Before the coronavirus pandemic, every day after school, kids from around the vibrant community of Khayelitsha would rush to the Khayelitsha Bandwidth Barn where they would spend the next few hours playing games at the Barn’s gaming centre.
Then at the end of last year, game centre manager Libhongo Makomka, with the guidance of the Barn’s manager Fezeka Mavuso, realised that there was an opportunity to equip the kids with more computer-based skills, such as coding.
They teamed up with CodeJIKA (Code for Change), an initiative that believes that exposing the youth to coding and computer-based skills develops their computational and critical thinking skills.
And together, they came up with an after-school programme that would teach coding to kids from around schools in Khayelitsha.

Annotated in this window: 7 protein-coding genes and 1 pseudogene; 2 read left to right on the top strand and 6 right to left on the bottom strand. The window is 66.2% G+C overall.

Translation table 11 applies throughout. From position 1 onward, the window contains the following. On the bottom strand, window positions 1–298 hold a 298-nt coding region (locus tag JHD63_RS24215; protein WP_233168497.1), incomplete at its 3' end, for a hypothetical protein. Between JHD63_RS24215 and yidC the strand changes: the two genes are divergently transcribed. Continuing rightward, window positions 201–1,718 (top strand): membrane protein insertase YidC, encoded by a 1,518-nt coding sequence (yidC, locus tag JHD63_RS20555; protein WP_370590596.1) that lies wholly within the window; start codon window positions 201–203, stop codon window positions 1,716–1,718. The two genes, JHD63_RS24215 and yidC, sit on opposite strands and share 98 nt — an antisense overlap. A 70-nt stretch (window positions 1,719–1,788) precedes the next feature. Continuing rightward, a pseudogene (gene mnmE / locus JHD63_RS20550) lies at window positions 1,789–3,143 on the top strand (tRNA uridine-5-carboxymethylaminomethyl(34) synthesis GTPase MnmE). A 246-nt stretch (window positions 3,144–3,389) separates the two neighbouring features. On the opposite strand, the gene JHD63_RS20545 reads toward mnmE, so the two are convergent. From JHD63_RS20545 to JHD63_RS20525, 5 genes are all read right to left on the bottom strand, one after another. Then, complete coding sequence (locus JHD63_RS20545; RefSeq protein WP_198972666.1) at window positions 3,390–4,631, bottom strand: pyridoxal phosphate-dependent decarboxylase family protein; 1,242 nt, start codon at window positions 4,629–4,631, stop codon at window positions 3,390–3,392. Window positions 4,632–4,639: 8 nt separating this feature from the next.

“I had noticed that our learners are not well exposed with technology as some of them never utilized computers from their background especially those who come from the Eastern Cape,” explains Libhongo.
“The programme helps children to adapt in the Fourth Industrial Revolution as they are taught how to code,” adds Libhongo, who’s also an IT support at the Khayelitsha Bandwidth Barn.
“Apart from the game centre, and teaching kids to code, I ensure that every electronic device is in order and fully functioning.”
As part of the coding programme, the kids, who are between grades eight and nine, are taught how to develop websites and create online CVS.
“I have learnt to be patient when teaching coding as some of the learners find code too difficult for them but it’s quite a manageable challenge.”
As the details are hashed out, the 21-year-old shares has his big plans for the future of the programme.
“My vision is to see the programme grow, and ensuring our learners pursue careers in the field of technology and understand how technology drastically changes the world.”
Libhongo grew up in East London, Eastern Cape where he spent his schooling years and later studied Information Technology and Computer Science at False Bay College.